Don't Delay Dealing With Delinquent Accounts
As a small business owner, you do your best to meet your obligations to your customers. So it's only natural to expect them to pay their bills on time, right?
Unfortunately, the answer is not always. Most customers are conscientious about making timely payments, but others may require some extra effort. Though frustrating and time-consuming, collecting from delinquent accounts is not something you should put off or simply hope will work itself out. Every dollar of revenue counts toward keeping your small business afloat.
Obviously, prevention is the best way to avoid having to deal with collections in the first place. Establish a standard payment policy and make your customers aware it before starting work. Your invoices should also clearly state when the total amount is due and the fee for late payments.
And once those deadlines pass, you need to take action.
Get the facts. Don't assume the customer is entirely wrong. Contact them by phone or mail and ask politely for an explanation. It may well be that the invoice has been lost or is awaiting approval. A customer with cash flow problems may also request extra time. How you proceed depends on the situation and your experience with that account. You may feel confident enough to allow extra time or arrange installment payments. Make sure the customer clearly understands any compromise. Be flexible, but firm, and don't hesitate to follow up.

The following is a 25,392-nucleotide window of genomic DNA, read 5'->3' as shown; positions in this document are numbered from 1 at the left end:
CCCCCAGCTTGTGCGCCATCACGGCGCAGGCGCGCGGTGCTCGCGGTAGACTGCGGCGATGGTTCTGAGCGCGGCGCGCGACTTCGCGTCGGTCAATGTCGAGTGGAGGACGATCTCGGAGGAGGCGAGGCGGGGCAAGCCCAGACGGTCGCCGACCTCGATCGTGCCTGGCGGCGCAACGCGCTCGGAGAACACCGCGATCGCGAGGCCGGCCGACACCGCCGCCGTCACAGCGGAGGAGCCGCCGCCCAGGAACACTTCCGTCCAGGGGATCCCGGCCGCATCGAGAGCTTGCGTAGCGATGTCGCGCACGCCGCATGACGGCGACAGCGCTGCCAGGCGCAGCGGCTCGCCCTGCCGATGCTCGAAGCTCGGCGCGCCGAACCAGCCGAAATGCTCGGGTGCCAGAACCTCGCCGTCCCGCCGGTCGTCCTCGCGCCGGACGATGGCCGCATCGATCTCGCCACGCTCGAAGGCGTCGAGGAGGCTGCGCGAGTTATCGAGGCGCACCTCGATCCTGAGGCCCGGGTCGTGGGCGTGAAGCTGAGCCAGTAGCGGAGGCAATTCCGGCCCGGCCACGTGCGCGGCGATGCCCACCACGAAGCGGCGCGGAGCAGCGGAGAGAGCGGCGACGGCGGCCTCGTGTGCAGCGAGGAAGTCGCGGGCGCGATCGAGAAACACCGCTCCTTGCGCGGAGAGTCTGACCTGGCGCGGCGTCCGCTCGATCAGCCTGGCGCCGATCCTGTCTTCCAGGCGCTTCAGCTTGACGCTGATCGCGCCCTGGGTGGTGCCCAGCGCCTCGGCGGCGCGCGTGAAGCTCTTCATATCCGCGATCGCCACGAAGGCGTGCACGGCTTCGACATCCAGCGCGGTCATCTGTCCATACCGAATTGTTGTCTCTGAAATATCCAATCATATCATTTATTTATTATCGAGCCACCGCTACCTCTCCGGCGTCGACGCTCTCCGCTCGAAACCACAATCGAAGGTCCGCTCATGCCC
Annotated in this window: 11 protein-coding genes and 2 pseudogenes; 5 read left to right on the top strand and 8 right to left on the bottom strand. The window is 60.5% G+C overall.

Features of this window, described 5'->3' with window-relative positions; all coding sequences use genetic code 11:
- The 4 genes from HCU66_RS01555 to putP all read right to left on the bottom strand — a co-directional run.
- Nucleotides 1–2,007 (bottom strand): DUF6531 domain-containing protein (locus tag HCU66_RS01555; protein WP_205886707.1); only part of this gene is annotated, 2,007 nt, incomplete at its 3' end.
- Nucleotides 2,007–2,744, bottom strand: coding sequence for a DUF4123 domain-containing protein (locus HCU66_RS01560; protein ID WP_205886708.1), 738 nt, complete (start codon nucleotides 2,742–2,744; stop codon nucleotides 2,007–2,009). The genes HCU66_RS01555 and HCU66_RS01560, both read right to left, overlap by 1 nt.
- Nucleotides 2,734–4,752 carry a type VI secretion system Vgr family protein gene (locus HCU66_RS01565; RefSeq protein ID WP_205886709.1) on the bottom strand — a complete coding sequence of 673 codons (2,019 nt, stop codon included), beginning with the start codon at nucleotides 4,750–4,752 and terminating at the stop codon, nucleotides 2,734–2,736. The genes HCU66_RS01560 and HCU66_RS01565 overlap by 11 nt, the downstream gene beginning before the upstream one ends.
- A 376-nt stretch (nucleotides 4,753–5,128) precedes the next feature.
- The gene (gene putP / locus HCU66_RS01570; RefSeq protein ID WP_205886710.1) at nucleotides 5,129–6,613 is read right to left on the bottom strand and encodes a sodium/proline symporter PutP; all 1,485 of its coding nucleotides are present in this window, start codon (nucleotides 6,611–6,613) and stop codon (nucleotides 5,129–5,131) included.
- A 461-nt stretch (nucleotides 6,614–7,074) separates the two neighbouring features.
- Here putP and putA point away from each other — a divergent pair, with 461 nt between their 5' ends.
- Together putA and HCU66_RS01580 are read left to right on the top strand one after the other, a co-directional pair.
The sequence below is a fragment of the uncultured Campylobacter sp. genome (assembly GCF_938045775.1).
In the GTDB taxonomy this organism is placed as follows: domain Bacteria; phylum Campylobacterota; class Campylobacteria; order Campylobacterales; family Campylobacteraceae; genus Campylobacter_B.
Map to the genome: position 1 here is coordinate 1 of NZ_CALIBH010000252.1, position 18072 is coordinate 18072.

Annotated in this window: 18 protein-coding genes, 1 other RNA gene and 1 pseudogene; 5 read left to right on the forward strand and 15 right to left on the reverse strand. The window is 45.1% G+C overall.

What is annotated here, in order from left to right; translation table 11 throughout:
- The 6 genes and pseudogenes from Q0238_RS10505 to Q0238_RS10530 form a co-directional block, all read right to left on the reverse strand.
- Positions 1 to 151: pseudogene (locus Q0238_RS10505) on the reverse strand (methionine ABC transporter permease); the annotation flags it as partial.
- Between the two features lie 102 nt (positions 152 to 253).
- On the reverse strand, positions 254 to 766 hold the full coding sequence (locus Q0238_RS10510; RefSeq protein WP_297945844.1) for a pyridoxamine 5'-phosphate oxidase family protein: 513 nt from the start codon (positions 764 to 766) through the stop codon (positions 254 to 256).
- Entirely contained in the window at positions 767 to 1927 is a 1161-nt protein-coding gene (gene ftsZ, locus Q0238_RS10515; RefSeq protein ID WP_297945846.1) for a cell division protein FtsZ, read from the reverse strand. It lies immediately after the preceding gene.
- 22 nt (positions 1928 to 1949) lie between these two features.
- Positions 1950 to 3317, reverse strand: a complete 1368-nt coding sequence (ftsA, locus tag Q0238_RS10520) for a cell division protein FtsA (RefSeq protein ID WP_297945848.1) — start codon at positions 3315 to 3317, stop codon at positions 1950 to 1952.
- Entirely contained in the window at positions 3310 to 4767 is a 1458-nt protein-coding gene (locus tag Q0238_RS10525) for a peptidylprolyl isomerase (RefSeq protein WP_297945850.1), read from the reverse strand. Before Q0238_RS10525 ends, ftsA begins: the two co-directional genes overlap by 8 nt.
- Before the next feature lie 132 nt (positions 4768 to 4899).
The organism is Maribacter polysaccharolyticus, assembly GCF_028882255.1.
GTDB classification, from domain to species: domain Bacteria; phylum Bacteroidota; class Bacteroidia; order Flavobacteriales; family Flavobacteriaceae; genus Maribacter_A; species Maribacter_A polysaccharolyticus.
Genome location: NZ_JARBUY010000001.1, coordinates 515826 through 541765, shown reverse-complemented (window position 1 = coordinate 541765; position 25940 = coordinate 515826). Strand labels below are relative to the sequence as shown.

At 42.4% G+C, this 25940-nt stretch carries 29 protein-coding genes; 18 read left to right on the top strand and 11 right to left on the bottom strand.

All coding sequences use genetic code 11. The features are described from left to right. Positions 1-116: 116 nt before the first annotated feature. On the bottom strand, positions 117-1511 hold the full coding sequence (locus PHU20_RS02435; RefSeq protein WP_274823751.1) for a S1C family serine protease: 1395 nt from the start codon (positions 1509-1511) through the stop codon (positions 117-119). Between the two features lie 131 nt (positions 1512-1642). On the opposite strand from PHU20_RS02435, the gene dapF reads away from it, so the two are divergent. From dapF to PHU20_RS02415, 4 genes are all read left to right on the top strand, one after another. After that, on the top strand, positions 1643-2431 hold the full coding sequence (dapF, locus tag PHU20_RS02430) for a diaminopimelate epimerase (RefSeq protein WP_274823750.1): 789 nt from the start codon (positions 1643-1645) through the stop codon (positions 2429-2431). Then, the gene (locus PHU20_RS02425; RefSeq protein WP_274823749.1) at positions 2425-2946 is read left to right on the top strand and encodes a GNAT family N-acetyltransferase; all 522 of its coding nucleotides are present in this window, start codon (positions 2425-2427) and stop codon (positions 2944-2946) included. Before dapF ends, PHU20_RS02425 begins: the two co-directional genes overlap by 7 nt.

Take stronger action. If your initial collection attempts fail, it may be time to turn to an attorney or collections firm. Terms for these services vary from a flat fee and/or percentage of the invoice amount to a retainer. The Commercial Collection Agency Association at and Collection Agency Research offer guidance on fees and guidance for choosing a collections agent for your needs.
Or let it go. You may decide the amount of the overdue account does not justify the cost and effort to collect. If so, write it off as a bad debt and move on.
Don't make the same mistake twice. Should customers with poor payment histories approach you about working for them or restoring credit, don't immediately refuse unless you are absolutely certain they remain bad risks. Ask them to explain how their situation has changed and decide whether it makes sense to restore the relationship. As a precaution, insist on stricter terms such as advance payment or cash-only.
For more assistance with collections and credit policies, contact SCORE "Counselors to America's Small Business." SCORE is a nonprofit organization of more than 10,500 volunteer business counselors who provide free, confidential business counseling and training workshops to small business owners. Call 1-805-563-0084 for the SCORE chapter nearest you, or find a counselor online at www.santabarbara.score.org